Today, March 4 (“March Forth”) is National Grammar Day. In past years, the National Grammar Day organization promoted the annual date as follows: “Language is something to be celebrated, and March 4 is the perfect day to do it. It’s not only a date, it’s an imperative: March forth on March 4 to speak well, write well, and help others do the same!”
To celebrate National Grammar Day, here are my top 10 grammar-related items:
1. It’s vs. Its I. I frequently post on CD about my personal choice for the most common grammar/spelling/punctuation mistake in the English language: the frequent misuse of “it’s” (contraction for “it is”) when it should be “its” (possessive). Here’s some evidence for my claim that this is the most common mistake:
Exhibit A: A Google search shows more than 100,000 results for the incorrect phrase “meet it’s obligations.”
Exhibit B: A Google search finds more than 15 million! results for the incorrect phrase “at it’s best.”
Exhibit C: A Google search for the incorrect phrase “it’s fullest” finds more than 400,000 results.
Exhibit D: Do a Google search for “in it’s own right,” and you’ll get more than 400,000 results.
What’s so difficult about such a simple grammar/spelling/punctuation rule that is supposed to be taught in grade school? It’s really pretty basic: “It’s” is always a contraction for “it is,” and if you can’t substitute “it is” for “it’s” in a sentence, you know it’s wrong, e.g. “the company couldn’t meet it’s obligation,” and “boxing at it’s best” are both wrong because you can’t substitute “it is” in those sentences for “it’s.”
2. It’s vs. Its II. From the comment section of CD and from the web, here are some recent examples of the misuse of it’s for its:
a. The nominal minimum wage might be rising but it’s actual value is not.
b. …. almost every county in US has it’s own….
c. …..income disparity is at it’s worst in 100 years.
d. To hedge it’s currency risk…..
e. Niman Ranch may be most well known for it’s award winning pork.
f. ….decentralization does not work the way it’s proponents claim.
3. Zero Tolerance CEO. Kyle Wiens, CEO of iFixit, the largest online repair community, and founder of Dozuki, a software company dedicated to helping manufacturers publish amazing documentation, explains on the Harvard Business Review blog why “I Won’t Hire People Who Use Poor Grammar. Here’s Why,” here’s a slice:
On the face of it, my zero tolerance approach to grammar errors might seem a little unfair. After all, grammar has nothing to do with job performance, or creativity, or intelligence, right? Wrong. If it takes someone more than 20 years to notice how to properly use “it’s,” then that’s not a learning curve I’m comfortable with. So, even in this hyper-competitive market, I will pass on a great programmer who cannot write.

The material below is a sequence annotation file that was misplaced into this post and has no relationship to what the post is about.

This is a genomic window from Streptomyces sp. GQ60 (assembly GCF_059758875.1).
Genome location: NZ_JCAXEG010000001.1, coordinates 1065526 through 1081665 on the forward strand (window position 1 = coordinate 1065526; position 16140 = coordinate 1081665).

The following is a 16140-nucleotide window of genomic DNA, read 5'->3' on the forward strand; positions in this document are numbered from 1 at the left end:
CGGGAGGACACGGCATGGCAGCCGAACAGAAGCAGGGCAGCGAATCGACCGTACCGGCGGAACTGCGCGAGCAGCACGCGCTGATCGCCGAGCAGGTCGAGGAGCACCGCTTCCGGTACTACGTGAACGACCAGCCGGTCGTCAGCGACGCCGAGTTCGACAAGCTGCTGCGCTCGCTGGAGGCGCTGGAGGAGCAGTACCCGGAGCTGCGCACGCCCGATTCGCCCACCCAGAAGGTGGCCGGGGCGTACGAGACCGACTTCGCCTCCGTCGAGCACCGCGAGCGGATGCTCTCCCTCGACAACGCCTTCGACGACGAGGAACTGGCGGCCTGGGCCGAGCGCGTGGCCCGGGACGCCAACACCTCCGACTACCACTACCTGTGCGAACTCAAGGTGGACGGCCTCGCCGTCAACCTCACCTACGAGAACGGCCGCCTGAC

Grammar signifies more than just a person’s ability to remember high school English. I’ve found that people who make fewer mistakes on a grammar test also make fewer mistakes when they are doing something completely unrelated to writing — like stocking shelves or labeling parts.
I hire people who care about those details. Applicants who don’t think writing is important are likely to think lots of other (important) things also aren’t important. And I guarantee that even if other companies aren’t issuing grammar tests, they pay attention to sloppy mistakes on résumés. After all, sloppy is as sloppy does.
That’s why I grammar test people who walk in the door looking for a job. Grammar is my litmus test. All applicants say they’re detail-oriented; I just make my employees prove it.
4. The Skills Gap Employers are Most Concerned About Today? Writing.
5. What Corporate American Can’t Build? A sentence.
6. The Bad Grammar Epidemic, from the WSJ in 2012: Managers are fighting an epidemic of bad grammar in the workplace.
7. How’s Your Grammar? Take a 22-question quiz that accompanied the WSJ article above.
8. Apostrophe Abuse. a) America’s apostrophe catastrophe: What’s with the growing misuse of that puny piece of punctuation? by Arianna Huffington in Salon, b) ApostropheAbuse.com, and c) the UK-based Apostrophe Protection Society.
9. Grammar Video. In his viral video below “Word Crimes” with almost 23 million views, “Weird Al” Yankovich reviews some basic grammar rules, including when to use the contraction “it’s” versus when to use the possessive pronoun “its.”
Source: Mark Perry. Originally posted on aei.org
*Image of restaurant sing via Shutterstock.